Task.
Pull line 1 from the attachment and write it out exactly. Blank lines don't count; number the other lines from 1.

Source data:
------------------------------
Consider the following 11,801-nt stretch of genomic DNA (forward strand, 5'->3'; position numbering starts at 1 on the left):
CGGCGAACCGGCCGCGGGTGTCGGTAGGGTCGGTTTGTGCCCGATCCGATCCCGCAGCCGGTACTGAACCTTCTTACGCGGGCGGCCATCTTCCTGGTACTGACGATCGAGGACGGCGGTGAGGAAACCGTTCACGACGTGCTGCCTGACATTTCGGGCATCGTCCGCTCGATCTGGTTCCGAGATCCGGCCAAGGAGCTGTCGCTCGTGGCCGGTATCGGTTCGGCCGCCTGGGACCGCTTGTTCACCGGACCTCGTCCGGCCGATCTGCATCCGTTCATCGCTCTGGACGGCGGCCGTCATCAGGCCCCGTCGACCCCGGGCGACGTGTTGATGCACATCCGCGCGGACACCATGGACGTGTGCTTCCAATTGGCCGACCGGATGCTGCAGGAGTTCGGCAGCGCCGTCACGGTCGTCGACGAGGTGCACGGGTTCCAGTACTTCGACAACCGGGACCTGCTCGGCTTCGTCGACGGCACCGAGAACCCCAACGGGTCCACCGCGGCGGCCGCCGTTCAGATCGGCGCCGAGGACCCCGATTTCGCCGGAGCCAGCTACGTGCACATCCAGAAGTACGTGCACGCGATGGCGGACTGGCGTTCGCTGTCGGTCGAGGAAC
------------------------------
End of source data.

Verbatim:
Consider the following 11,801-nt stretch of genomic DNA (forward strand, 5'->3'; position numbering starts at 1 on the left):